The Court offered several reasons for its decision: First, it noted that statutory wage-and-hour protections for employees in California are “scrupulously guarded against encroachment." Compare Augustus v. ABM Security Servs., Inc. (2016) 2 Cal.5th 257, 262 (strictly enforcing right to ten-minute rest periods). Second, the Court pointed out that when unpaid work is being performed but the working time is difficult to track, there is little reason why “the employee alone should bear the burden of that difficulty.” Third, the Court pointed out that class action procedures are premised upon the ability to challenge violations that are small as to a particular individual but are significant in the aggregate. And fourth, the Court noted that new technologies make it easier to track employee work time today than was the case in 1946, when a key federal case on the de minimis issue was decided.
The case provides helpful guidance concerning when employers in California may be held liable to employees who have routinely performed small amounts of unpaid work.
Employee or Independent Contractor? New Dynamex Test from California Supreme Court Provides Needed Clarification
In a landmark decision, the California Supreme Court has adopted a new test for whether a worker is an employee or an independent contractor under the California Wage Orders governing entitlement to minimum wages and overtime pay, the right to meal and rest breaks, and many other aspects of employment. See Dynamex Operations W., Inc. v. Sup. Ct. of L.A. Cnty., S222732 (Cal. Apr. 30, 2018).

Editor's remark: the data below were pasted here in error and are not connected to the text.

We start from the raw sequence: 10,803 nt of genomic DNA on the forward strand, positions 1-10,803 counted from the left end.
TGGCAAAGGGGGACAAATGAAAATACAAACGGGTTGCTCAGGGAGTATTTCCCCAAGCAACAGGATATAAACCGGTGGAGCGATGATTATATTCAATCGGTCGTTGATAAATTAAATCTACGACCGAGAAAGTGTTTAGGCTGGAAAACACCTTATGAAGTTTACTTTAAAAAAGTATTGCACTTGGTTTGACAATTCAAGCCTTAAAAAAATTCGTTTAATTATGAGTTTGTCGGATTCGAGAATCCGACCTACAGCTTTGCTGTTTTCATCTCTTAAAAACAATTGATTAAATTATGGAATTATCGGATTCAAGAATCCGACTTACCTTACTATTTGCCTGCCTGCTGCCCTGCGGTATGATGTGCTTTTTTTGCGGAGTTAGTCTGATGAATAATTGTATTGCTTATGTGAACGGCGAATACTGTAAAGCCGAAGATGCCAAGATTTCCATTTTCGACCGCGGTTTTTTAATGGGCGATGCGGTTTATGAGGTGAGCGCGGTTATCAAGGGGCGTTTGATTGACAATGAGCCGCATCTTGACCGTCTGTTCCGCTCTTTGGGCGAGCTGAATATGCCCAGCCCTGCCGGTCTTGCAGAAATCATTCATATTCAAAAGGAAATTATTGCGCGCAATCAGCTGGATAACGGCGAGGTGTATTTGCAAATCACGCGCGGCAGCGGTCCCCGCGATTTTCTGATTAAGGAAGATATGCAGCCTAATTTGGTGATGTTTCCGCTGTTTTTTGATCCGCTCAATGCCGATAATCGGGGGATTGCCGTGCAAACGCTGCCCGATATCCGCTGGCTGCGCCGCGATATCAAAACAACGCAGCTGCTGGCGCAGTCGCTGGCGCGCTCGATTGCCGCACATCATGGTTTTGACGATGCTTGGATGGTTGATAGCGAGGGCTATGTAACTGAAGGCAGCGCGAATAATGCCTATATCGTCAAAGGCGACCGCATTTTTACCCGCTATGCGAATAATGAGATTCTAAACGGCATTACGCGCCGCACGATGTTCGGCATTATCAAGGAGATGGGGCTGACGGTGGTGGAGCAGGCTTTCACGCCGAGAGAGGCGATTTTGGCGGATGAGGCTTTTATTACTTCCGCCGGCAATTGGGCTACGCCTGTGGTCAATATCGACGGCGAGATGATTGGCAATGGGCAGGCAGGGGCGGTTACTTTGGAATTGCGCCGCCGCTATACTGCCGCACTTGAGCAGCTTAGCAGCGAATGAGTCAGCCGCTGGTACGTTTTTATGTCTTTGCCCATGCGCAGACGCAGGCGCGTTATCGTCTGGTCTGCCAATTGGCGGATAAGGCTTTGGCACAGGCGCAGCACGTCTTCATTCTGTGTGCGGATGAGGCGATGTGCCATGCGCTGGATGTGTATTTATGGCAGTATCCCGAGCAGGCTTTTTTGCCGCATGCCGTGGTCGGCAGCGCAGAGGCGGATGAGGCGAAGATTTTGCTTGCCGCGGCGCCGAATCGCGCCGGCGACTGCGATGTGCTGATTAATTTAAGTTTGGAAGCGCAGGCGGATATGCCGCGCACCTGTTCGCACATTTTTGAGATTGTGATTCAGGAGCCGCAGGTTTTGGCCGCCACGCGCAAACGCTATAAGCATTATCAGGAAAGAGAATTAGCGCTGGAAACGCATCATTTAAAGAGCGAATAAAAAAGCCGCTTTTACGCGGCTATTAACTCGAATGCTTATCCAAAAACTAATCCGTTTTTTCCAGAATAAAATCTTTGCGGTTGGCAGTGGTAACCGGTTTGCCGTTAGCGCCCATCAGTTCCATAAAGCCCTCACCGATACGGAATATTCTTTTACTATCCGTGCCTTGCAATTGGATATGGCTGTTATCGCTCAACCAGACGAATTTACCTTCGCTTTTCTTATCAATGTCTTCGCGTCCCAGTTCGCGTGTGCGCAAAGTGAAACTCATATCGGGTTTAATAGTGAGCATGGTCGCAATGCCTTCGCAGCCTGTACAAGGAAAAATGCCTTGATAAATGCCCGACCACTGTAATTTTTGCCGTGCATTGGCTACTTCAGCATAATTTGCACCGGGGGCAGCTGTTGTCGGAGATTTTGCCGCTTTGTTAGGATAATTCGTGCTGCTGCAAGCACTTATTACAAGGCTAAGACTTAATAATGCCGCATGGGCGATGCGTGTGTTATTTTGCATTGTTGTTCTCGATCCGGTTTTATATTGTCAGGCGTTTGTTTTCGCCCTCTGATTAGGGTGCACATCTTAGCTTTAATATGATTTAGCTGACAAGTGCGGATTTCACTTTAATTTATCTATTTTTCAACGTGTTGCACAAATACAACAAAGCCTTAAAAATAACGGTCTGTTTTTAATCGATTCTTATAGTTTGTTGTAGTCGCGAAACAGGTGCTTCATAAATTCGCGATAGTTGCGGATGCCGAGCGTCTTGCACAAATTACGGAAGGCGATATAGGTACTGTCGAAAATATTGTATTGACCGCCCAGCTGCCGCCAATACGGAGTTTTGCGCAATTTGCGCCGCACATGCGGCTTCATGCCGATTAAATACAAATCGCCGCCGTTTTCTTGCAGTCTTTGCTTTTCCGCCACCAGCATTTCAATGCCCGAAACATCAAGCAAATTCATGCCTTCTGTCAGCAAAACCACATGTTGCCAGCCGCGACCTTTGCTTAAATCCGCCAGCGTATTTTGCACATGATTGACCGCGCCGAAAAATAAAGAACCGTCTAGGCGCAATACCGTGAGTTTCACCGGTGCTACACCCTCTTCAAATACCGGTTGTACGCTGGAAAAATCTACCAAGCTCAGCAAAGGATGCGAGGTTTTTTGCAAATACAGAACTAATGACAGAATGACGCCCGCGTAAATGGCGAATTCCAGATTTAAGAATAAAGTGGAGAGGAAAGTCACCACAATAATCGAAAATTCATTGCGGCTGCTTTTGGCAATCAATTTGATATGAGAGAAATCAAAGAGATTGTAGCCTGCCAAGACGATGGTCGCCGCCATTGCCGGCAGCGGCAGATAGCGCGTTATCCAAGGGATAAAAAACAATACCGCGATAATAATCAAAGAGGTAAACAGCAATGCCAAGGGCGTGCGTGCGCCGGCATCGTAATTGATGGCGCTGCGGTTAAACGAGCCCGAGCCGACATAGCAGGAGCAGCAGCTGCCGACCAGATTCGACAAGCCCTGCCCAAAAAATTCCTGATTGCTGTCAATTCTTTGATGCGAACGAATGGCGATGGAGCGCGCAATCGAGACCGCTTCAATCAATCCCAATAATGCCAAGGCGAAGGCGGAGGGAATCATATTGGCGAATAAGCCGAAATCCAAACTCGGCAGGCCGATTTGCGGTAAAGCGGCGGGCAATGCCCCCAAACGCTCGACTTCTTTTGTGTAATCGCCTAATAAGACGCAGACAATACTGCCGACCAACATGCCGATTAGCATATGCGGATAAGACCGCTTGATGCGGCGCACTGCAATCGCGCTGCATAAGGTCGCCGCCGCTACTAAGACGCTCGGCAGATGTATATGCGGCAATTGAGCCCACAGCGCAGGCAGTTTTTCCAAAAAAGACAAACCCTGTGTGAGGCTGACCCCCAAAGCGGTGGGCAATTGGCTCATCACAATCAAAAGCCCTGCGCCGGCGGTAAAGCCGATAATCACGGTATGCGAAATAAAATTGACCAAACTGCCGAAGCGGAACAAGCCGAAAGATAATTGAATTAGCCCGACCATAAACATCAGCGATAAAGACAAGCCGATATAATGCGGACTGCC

Prior law provided several definitions of "employee" under the Wage Orders, including a broad but cryptic definition stating that anyone who was "suffered or permitted to work" was an employee. Interpreted literally, this definition made little sense, because it would cover even a quintessential independent contractor, such as the plumber who comes to fix your sink. For that reason, the "suffer or permit" standard had been a looming uncertainty for years. The Dynamex decision ends the uncertainty by adopting the so-called "ABC Test" for when a worker has been "suffered or permitted" to work such that she or he is an employee under the Wage Orders. Under Dynamex's ABC Test, a worker is not an independent contractor under the California Wage Orders unless the hiring entity proves: "(A) that the worker is free from the control and direction of the hirer in connection with the performance of the work, both under the contract for the performance of such work and in fact; (B) that the worker performs work that is outside the usual course of the hiring entity’s business; and (C) that the worker is customarily engaged in an independently established trade, occupation, or business of the same nature as the work performed for the hiring entity."